More To Bear Stearns/JP Morgan Deal Than Meets The Eye recalls how our piece, Lessons For Everyone From Bear Stearns, pointed out that in Bear’s collapse, there were lessons for all businesspeople regarding leverage. A sharp young academic at NYU’s Stern School of Business gave us an insight, in a piece entitled, Rescue for Bear or Bailout for JP Morgan, that we hadn’t seen before as an explanation to help us better understand the Bear Stearns/JP Morgan deal. The information is not publicly available to test this thesis, but that doesn’t mean it is wrong, and it is a useful reminder that we often have no choice but to operate but in a state of ignorance. 4/11/2008

Lessons For Everyone From Bear Stearns observes that the collapse of Bear Stearns there will be many questions to be addressed. One valuable one is for all business people to understand how such a dramatic collapse could occur. Jamie Dimon, CEO of JP Morgan Chase said of Bear’s downfall: “No one on Wall Street could have anticipated this,” but it is not true. What happened was unpredictable as to timing but highly predictable as to likelihood. There are two timeless business lessons that the collapse of Bear Stearns should remind all business people of: leverage is a two-edged sword and borrowing short and lending or investing long is a big problem. 3/25/2008

A Tip About TIPS explains the term TIPS refers to Treasury-Inflation Protected Securities, basically, Treasury bonds where the principal amount of the bond fluctuates with the consumer price index. Many people find them complex — although they really are not. What is interesting about this article is that the author, Brett Arends, ridicules them as an investment in the current interest rate environment. He goes on to call the investment absurd. We think that Mr. Arends is missing the point entirely. The fact that the market is driving the yields so low on inflation-protected bonds is a clear indication that the market — the collective wisdom of people investing money — is expecting very high inflation. 2/22/2008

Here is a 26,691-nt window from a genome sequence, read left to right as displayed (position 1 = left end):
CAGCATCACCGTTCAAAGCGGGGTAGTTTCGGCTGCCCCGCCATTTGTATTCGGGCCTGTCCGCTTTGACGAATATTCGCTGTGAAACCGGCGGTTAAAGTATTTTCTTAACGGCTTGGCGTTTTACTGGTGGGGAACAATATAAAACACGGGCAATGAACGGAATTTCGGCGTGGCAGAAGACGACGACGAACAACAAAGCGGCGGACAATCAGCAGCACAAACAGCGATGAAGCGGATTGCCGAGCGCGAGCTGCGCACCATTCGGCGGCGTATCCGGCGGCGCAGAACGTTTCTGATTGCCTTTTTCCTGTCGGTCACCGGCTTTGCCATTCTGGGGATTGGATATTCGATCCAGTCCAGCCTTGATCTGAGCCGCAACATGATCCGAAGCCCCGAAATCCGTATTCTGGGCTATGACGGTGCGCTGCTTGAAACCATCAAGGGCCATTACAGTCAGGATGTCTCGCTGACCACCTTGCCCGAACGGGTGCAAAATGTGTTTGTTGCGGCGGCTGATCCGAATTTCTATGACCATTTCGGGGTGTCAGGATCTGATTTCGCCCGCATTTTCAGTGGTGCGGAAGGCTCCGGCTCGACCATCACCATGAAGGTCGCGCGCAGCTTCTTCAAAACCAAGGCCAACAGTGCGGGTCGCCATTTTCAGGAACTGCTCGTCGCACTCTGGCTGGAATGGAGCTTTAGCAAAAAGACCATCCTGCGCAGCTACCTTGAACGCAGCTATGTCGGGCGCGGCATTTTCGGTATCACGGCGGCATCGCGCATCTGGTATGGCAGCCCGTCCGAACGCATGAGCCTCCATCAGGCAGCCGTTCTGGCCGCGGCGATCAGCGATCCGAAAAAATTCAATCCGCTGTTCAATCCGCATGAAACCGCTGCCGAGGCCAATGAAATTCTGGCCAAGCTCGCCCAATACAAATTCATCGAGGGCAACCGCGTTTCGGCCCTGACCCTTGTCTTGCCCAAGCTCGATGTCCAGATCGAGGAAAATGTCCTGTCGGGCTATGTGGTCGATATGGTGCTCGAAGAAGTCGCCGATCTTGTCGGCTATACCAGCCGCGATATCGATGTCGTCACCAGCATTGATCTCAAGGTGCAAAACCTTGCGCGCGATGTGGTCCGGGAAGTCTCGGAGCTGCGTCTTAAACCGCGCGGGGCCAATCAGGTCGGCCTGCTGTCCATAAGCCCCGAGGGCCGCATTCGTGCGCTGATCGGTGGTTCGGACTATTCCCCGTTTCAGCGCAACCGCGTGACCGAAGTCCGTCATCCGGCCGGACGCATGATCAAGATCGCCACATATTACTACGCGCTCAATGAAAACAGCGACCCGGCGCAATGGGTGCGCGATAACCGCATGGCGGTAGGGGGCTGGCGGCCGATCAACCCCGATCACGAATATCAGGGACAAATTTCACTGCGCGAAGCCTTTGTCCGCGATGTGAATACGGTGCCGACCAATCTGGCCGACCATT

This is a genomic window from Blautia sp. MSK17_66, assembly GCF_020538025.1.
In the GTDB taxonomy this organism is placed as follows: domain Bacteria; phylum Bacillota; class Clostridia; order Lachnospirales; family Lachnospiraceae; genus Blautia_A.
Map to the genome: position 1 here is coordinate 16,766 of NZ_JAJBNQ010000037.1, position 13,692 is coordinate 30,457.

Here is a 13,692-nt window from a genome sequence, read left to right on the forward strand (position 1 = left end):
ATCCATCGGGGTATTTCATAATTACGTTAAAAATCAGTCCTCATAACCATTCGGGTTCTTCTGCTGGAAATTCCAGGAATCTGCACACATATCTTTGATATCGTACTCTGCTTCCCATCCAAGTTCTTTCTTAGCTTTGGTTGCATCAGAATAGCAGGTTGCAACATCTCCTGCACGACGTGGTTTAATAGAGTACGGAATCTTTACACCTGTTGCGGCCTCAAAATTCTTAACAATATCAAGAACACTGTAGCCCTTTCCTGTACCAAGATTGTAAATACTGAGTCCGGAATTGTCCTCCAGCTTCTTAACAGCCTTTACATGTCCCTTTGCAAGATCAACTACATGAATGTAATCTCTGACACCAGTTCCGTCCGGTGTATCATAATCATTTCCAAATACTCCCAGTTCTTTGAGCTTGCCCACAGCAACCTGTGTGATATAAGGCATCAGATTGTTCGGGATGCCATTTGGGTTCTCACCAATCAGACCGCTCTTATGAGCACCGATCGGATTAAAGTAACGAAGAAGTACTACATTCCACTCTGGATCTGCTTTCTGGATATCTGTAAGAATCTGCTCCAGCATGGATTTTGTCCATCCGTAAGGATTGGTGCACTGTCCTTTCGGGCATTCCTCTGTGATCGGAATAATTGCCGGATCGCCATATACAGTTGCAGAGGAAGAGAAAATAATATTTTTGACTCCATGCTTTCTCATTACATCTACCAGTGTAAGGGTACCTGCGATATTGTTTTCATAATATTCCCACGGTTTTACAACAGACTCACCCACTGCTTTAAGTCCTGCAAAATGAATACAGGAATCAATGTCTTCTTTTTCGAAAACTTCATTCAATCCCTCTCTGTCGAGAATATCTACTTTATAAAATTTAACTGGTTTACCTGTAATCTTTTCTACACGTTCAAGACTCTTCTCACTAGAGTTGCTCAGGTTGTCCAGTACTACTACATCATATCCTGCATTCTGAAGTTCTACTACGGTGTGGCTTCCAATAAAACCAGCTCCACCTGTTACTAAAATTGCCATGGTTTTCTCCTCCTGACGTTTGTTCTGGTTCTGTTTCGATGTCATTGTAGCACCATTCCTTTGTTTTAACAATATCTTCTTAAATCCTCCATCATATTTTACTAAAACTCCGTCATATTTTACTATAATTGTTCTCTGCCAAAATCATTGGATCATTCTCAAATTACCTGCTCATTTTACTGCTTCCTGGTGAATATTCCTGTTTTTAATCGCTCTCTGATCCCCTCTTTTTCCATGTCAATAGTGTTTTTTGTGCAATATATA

Subprime Crisis Affects Us All shares a humorous U.K. video take on the subprime mortgage crisis which perfectly captures the absurdity of the situation. The government is desperately trying to do something, but the situation is constraining. The dollar is weak, commodity prices are high… if the Fed tries to lower interest rates enough to save all these institutions, we can expect inflation to zoom. Many of the government proposals are going to make the problem worse. Many other plans are outright catastrophes. Long term, there are a few steps we could take that reduce the likelihood of such a crisis happening again. 12/14/2007

On Other Things Perishable in case anyone needs a reminder that food is not the only thing perishable… just take a look at the news that Acer will be acquiring Gateway. Gateway shares peaked at $84 in November 1999 and then began a more than seven-year slide in value. Earlier this month, the stock bottomed out at $1.13 a share. Gateway shares jumped 50% on the takeover news Monday, closing at $1.82. Fruit must be eaten while ripe. 8/29/2007